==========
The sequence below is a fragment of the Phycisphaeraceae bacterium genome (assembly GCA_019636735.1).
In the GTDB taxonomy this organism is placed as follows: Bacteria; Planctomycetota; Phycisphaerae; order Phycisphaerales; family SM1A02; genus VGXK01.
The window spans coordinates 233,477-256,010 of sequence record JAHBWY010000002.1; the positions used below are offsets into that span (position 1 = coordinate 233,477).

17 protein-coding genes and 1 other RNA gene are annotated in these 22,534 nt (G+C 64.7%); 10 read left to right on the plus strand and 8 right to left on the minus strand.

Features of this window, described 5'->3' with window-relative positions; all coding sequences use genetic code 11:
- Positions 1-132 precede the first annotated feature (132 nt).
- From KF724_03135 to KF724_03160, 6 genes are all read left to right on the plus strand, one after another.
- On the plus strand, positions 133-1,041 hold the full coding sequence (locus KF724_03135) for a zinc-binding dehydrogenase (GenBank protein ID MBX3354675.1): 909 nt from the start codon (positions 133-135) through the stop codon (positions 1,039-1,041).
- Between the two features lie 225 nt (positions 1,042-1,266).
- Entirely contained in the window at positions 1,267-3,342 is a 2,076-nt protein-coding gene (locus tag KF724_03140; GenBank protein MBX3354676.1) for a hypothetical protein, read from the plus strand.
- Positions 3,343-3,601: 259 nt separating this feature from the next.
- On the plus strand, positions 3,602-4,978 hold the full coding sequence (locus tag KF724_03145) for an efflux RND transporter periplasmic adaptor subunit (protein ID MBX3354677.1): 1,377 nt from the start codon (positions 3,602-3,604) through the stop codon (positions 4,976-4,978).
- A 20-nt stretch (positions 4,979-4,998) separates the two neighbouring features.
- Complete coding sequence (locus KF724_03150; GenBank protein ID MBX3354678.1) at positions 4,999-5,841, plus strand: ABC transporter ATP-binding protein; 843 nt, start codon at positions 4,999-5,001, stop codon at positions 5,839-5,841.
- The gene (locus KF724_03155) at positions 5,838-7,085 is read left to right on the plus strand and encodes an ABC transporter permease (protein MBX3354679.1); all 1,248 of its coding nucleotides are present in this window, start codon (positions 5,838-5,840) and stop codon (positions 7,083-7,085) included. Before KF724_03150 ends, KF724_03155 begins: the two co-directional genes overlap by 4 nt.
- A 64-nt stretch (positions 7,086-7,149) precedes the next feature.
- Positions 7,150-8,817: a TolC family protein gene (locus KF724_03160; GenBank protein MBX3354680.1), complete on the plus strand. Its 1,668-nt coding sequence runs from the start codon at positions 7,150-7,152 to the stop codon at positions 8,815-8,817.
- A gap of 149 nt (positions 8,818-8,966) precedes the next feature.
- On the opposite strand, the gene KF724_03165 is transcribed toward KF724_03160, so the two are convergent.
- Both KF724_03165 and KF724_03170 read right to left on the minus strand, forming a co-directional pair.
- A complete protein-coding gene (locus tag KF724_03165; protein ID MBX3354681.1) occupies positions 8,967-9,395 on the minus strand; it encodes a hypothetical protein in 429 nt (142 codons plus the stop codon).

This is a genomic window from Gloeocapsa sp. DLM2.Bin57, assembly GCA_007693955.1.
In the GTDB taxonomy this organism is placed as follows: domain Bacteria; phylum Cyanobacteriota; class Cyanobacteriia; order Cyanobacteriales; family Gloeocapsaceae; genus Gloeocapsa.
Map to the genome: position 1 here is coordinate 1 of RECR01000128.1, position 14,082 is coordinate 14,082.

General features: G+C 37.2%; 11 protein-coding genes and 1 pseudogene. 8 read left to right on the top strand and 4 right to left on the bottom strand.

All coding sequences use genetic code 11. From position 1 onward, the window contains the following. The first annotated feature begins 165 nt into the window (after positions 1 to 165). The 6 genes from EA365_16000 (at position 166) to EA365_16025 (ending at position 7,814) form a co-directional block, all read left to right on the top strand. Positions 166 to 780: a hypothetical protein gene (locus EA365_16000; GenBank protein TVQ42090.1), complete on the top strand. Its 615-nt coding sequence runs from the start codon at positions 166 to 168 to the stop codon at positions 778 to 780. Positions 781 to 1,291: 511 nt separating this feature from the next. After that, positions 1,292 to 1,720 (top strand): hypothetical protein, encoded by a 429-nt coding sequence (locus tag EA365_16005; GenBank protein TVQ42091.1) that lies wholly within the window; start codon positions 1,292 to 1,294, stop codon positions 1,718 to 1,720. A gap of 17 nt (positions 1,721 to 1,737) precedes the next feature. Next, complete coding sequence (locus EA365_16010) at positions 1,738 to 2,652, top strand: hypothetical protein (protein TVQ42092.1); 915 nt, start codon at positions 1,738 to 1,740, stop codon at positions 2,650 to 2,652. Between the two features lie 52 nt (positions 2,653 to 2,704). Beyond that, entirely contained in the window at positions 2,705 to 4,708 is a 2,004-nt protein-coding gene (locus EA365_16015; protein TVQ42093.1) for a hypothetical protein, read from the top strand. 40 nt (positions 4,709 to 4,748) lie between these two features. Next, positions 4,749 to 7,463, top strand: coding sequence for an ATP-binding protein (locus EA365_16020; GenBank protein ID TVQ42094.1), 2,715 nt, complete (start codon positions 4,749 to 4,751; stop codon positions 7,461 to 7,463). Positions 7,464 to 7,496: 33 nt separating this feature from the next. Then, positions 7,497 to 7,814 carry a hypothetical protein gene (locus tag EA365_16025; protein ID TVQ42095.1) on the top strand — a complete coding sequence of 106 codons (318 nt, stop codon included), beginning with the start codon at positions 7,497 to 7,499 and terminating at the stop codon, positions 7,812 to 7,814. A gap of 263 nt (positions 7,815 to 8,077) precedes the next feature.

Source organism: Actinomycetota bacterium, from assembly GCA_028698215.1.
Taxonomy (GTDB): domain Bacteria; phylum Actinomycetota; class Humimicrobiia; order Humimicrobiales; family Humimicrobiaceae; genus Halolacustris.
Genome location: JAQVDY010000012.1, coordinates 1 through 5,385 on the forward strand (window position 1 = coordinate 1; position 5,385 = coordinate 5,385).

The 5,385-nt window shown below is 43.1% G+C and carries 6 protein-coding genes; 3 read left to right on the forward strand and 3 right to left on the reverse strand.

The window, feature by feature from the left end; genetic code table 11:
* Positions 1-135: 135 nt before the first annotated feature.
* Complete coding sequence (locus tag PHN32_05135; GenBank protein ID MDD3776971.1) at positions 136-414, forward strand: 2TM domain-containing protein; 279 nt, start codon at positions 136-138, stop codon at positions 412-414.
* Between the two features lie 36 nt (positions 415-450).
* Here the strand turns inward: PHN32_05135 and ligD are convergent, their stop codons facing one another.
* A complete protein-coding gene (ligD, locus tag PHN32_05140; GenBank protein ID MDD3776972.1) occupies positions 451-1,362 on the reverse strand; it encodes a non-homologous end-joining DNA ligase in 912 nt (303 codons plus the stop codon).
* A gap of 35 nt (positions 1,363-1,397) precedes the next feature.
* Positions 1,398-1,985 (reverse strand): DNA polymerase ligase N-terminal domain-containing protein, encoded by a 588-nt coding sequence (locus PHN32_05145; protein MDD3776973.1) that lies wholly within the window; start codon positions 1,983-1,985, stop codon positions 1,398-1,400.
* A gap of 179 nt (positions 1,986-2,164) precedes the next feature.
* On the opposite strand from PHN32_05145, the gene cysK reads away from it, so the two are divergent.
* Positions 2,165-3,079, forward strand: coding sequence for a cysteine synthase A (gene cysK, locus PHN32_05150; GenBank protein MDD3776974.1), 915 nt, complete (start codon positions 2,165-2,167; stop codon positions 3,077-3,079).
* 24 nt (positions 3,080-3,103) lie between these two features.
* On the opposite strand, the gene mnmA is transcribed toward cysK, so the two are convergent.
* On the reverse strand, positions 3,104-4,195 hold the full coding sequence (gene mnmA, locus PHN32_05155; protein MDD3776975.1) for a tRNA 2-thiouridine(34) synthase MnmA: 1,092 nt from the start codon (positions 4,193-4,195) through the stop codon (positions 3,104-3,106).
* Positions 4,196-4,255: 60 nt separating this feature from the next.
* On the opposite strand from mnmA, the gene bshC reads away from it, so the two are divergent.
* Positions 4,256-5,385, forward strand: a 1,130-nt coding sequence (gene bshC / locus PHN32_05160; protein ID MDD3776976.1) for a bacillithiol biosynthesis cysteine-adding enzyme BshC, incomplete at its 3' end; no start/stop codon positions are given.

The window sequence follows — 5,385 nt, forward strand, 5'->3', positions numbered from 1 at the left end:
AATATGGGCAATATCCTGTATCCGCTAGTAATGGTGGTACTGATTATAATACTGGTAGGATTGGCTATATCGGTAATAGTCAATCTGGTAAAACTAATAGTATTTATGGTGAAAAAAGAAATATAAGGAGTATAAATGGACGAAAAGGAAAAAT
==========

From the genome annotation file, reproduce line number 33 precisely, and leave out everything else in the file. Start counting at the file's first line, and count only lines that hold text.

* Complete coding sequence (locus tag PHN32_05135; GenBank protein ID MDD3776971.1) at positions 136-414, forward strand: 2TM domain-containing protein; 279 nt, start codon at positions 136-138, stop codon at positions 412-414.